The most sensible way to deal with this situation (assuming you want your PC to stay alive, to get more XP, and to succeed in their various goals) is to neutralize your PC enemies as quickly, efficiently and one-sidedly as possible. Remove their ability to do anything against you: typically this means things like hard mind-control or assassination. If you don't take them out, they'll take you out.
So we end up with the larper habit of stabbing somebody to death when they leave their camp to go to the loo, or that tabletop standby of "I wait until we camp for the night and then coup-de-grace them in their sleep". These deny the victim the chance to fight back, minimizing the risk to you. If you're not an idiot, it's pretty easy to do consequence-free PvP murders. Let's call this 'the nuclear option'.
I would add that hard mind control (dominate person, for example) is effectively a character death: the player no longer has the agency to control their own character.

In my experience, once a group has crossed the rubicon and started outright hostile PvP, it's very hard to end that pattern of behavior. There are a few reasons for this.
Firstly, once it is clear that PvP is on the cards, it remains a possibility. Now, even if you are cooperating, you know that PvP conflict might emerge in future.
Secondly, there are few consequences for attacking your team mates that de-escalate the PvP:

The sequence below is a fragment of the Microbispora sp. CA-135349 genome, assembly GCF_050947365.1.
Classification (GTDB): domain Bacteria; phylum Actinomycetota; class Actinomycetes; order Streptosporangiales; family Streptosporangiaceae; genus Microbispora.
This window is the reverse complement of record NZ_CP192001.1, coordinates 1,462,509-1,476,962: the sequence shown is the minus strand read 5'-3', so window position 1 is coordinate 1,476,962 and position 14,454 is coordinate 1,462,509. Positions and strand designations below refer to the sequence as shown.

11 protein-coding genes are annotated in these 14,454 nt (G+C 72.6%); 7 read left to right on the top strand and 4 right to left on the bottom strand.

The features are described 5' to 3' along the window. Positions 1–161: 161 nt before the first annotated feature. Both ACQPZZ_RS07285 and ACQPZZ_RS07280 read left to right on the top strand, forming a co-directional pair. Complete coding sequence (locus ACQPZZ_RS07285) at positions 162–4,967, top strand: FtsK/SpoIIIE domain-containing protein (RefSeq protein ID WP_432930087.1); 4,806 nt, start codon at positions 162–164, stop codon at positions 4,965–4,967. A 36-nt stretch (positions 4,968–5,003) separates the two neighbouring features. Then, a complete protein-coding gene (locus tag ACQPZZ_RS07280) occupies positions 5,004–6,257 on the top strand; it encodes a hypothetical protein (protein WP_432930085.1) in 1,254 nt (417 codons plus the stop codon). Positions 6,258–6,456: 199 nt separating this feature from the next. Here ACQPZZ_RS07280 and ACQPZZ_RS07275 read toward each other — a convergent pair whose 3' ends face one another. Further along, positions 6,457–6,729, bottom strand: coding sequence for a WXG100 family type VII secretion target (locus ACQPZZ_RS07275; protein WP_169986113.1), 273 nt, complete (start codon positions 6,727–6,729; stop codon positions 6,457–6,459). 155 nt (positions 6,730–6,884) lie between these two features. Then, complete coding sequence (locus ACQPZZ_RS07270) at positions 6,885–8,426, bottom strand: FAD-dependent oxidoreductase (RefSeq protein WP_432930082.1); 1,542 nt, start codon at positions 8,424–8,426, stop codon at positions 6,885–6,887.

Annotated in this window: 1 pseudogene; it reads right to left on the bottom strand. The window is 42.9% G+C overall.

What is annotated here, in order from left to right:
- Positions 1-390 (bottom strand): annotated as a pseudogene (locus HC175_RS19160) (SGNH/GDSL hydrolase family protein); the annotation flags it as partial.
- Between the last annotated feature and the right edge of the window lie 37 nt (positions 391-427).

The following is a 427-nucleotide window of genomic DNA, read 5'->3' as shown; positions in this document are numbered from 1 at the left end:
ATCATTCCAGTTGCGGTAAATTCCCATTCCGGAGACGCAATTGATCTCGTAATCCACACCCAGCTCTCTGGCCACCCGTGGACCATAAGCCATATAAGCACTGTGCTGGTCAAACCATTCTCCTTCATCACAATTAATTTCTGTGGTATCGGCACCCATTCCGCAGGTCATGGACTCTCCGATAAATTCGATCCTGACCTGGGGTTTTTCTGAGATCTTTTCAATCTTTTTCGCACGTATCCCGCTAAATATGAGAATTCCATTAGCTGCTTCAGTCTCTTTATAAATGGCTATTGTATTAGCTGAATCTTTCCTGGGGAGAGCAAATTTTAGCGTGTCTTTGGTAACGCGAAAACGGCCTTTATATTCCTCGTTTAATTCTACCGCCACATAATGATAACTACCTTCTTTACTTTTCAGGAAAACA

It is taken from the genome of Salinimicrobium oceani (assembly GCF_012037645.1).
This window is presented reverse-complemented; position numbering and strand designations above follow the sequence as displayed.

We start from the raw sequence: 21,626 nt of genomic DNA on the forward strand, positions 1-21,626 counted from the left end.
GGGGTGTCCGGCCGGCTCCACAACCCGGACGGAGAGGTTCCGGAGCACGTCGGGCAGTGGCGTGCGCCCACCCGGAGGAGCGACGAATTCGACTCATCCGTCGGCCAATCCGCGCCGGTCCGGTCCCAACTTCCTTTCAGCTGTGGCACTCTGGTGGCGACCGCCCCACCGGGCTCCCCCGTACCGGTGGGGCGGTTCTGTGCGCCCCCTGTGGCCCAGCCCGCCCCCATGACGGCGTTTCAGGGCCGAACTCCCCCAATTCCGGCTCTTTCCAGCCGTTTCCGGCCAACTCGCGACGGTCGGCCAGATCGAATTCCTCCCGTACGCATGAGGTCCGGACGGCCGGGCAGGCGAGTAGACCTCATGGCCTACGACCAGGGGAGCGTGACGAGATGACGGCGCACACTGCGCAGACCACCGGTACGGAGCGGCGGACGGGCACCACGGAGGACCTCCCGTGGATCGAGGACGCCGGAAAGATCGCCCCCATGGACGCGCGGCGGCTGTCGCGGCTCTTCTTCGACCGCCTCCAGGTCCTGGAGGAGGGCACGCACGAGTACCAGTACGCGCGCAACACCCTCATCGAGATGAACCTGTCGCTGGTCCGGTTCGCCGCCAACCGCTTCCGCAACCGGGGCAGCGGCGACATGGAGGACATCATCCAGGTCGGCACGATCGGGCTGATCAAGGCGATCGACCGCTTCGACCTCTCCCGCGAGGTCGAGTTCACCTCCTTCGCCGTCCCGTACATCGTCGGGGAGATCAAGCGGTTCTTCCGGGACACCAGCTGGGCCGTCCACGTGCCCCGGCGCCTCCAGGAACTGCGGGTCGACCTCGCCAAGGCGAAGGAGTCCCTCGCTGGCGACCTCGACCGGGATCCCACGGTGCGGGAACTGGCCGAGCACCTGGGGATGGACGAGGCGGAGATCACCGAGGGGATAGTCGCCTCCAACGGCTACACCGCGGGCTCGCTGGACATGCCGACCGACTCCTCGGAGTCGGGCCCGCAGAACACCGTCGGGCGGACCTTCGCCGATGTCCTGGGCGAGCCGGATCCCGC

• If your victims agree to your demands, now you know that the threat of PvP conflict gets you what you want, which results in more of it down the line. As mentioned above, the PvP genie doesn't go back in the bottle, so all giving in will achieve (once the knives are out) is rewarding the aggressor. 
  • If your victims respond in kind, you are now motivated to remove them as a threat as efficiently as possible. Knowing this, they are likewise motivated to remove the threat you pose before they can do it to you. Thus, the nuclear option becomes a desirable course of action, perhaps the most desirable.
  • If uninvolved PCs push back against your use of PvP, now they are also part of the PvP conflict: the conflict has only escalated.
  • If the GM has NPCs push back against those who use PvP, it is easy for players to see this as GM favouritism in a conflict that's only between PCs, leading to resentment. Of course, PCs who try to use NPC responses to PvP (threatening to call the police, maybe) as a defense are basically indirectly getting involved with the conflict themselves.
The targets of PvP conflict immediately submitting in the hope that the aggressor will be nice is the only response that might de-escalate things, but it also really fucking sucks to have to do: you are, effectively, letting somebody else hijack your agency through their willingness to play chicken with everybody's PCs.

I've seen enough larps where once you kick of PvP, everybody knows that you now revert to a sort of hobbesian state of nature where the only social rules in character are 'do unto others before they do unto you' and authority is derived from violence and the willingness to use it to remove other people's PCs. This is shit. It's no fun to play in (unless you are a particular sort of bastard who just wants to win against the other players, but if you are I have no sympathy for you: that is what wargames etc are for). It sucks for the GM who has gone from telling a story or presenting a sandbox, to managing player egos and trying to remain unbiased as players try to kill each other off. It kills games.